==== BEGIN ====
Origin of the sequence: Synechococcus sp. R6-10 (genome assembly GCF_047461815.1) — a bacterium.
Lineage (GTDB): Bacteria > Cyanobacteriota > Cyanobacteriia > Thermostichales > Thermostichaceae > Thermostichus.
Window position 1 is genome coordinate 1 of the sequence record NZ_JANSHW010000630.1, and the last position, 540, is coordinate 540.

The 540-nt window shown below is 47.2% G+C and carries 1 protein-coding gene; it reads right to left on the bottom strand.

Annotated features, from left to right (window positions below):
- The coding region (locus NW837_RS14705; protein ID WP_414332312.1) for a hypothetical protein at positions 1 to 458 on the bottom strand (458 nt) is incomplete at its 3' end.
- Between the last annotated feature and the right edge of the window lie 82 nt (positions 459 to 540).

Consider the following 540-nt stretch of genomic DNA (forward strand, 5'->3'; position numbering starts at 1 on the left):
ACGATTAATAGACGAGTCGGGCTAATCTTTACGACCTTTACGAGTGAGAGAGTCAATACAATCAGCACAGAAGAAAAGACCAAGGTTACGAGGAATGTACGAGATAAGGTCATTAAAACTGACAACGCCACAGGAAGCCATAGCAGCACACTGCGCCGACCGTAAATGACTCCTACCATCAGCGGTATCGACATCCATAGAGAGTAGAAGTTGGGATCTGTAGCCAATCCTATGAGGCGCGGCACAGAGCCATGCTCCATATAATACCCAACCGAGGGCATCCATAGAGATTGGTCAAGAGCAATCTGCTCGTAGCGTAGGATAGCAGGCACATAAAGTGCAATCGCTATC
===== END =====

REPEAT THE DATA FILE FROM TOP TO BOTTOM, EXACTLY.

Origin of the sequence: Synechococcus sp. R6-10 (genome assembly GCF_047461815.1) — a bacterium.
Lineage (GTDB): Bacteria > Cyanobacteriota > Cyanobacteriia > Thermostichales > Thermostichaceae > Thermostichus.
Window position 1 is genome coordinate 1 of the sequence record NZ_JANSHW010000630.1, and the last position, 540, is coordinate 540.

The 540-nt window shown below is 47.2% G+C and carries 1 protein-coding gene; it reads right to left on the bottom strand.

Annotated features, from left to right (window positions below):
- The coding region (locus NW837_RS14705; protein ID WP_414332312.1) for a hypothetical protein at positions 1 to 458 on the bottom strand (458 nt) is incomplete at its 3' end.
- Between the last annotated feature and the right edge of the window lie 82 nt (positions 459 to 540).

Consider the following 540-nt stretch of genomic DNA (forward strand, 5'->3'; position numbering starts at 1 on the left):
ACGATTAATAGACGAGTCGGGCTAATCTTTACGACCTTTACGAGTGAGAGAGTCAATACAATCAGCACAGAAGAAAAGACCAAGGTTACGAGGAATGTACGAGATAAGGTCATTAAAACTGACAACGCCACAGGAAGCCATAGCAGCACACTGCGCCGACCGTAAATGACTCCTACCATCAGCGGTATCGACATCCATAGAGAGTAGAAGTTGGGATCTGTAGCCAATCCTATGAGGCGCGGCACAGAGCCATGCTCCATATAATACCCAACCGAGGGCATCCATAGAGATTGGTCAAGAGCAATCTGCTCGTAGCGTAGGATAGCAGGCACATAAAGTGCAATCGCTATC